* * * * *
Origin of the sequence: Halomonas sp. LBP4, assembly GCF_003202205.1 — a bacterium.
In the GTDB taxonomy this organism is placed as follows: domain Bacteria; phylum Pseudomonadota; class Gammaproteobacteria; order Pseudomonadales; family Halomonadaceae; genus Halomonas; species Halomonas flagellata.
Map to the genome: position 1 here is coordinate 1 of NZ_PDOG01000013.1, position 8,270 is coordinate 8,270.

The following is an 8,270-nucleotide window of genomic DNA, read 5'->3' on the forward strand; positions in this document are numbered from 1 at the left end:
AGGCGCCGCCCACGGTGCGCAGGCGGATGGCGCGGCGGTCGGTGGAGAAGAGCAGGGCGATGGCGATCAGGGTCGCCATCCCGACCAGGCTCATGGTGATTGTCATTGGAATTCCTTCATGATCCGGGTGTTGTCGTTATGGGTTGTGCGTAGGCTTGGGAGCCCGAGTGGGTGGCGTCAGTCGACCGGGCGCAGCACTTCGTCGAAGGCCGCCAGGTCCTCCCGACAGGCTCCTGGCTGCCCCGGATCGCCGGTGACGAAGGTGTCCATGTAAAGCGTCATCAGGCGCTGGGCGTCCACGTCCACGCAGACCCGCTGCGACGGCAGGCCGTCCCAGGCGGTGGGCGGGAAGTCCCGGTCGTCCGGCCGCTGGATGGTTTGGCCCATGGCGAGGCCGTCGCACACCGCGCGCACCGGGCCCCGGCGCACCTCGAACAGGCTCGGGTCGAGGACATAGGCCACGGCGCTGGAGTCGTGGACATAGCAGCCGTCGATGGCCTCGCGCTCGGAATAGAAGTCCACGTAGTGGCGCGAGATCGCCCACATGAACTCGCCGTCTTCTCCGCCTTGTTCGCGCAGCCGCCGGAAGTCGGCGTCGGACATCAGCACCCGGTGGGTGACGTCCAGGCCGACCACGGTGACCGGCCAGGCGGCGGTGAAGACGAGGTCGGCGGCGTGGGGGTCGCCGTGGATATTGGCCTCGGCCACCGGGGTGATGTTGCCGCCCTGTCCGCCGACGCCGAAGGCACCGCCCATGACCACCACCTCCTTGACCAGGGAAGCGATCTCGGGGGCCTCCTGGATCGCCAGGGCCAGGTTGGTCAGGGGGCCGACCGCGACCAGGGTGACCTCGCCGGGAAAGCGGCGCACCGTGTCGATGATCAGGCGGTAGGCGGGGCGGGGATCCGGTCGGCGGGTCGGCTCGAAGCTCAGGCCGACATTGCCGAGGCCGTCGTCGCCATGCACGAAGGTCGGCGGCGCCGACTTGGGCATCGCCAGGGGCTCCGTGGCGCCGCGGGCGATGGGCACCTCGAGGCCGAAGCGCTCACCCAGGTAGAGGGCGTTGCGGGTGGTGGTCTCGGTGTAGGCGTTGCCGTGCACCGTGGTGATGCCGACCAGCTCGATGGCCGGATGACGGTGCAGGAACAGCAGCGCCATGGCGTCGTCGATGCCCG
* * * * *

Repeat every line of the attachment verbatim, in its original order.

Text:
Origin of the sequence: Halomonas sp. LBP4, assembly GCF_003202205.1 — a bacterium.
In the GTDB taxonomy this organism is placed as follows: domain Bacteria; phylum Pseudomonadota; class Gammaproteobacteria; order Pseudomonadales; family Halomonadaceae; genus Halomonas; species Halomonas flagellata.
Map to the genome: position 1 here is coordinate 1 of NZ_PDOG01000013.1, position 8,270 is coordinate 8,270.

The following is an 8,270-nucleotide window of genomic DNA, read 5'->3' on the forward strand; positions in this document are numbered from 1 at the left end:
AGGCGCCGCCCACGGTGCGCAGGCGGATGGCGCGGCGGTCGGTGGAGAAGAGCAGGGCGATGGCGATCAGGGTCGCCATCCCGACCAGGCTCATGGTGATTGTCATTGGAATTCCTTCATGATCCGGGTGTTGTCGTTATGGGTTGTGCGTAGGCTTGGGAGCCCGAGTGGGTGGCGTCAGTCGACCGGGCGCAGCACTTCGTCGAAGGCCGCCAGGTCCTCCCGACAGGCTCCTGGCTGCCCCGGATCGCCGGTGACGAAGGTGTCCATGTAAAGCGTCATCAGGCGCTGGGCGTCCACGTCCACGCAGACCCGCTGCGACGGCAGGCCGTCCCAGGCGGTGGGCGGGAAGTCCCGGTCGTCCGGCCGCTGGATGGTTTGGCCCATGGCGAGGCCGTCGCACACCGCGCGCACCGGGCCCCGGCGCACCTCGAACAGGCTCGGGTCGAGGACATAGGCCACGGCGCTGGAGTCGTGGACATAGCAGCCGTCGATGGCCTCGCGCTCGGAATAGAAGTCCACGTAGTGGCGCGAGATCGCCCACATGAACTCGCCGTCTTCTCCGCCTTGTTCGCGCAGCCGCCGGAAGTCGGCGTCGGACATCAGCACCCGGTGGGTGACGTCCAGGCCGACCACGGTGACCGGCCAGGCGGCGGTGAAGACGAGGTCGGCGGCGTGGGGGTCGCCGTGGATATTGGCCTCGGCCACCGGGGTGATGTTGCCGCCCTGTCCGCCGACGCCGAAGGCACCGCCCATGACCACCACCTCCTTGACCAGGGAAGCGATCTCGGGGGCCTCCTGGATCGCCAGGGCCAGGTTGGTCAGGGGGCCGACCGCGACCAGGGTGACCTCGCCGGGAAAGCGGCGCACCGTGTCGATGATCAGGCGGTAGGCGGGGCGGGGATCCGGTCGGCGGGTCGGCTCGAAGCTCAGGCCGACATTGCCGAGGCCGTCGTCGCCATGCACGAAGGTCGGCGGCGCCGACTTGGGCATCGCCAGGGGCTCCGTGGCGCCGCGGGCGATGGGCACCTCGAGGCCGAAGCGCTCACCCAGGTAGAGGGCGTTGCGGGTGGTGGTCTCGGTGTAGGCGTTGCCGTGCACCGTGGTGATGCCGACCAGCTCGATGGCCGGATGACGGTGCAGGAACAGCAGCGCCATGGCGTCGTCGATGCCCG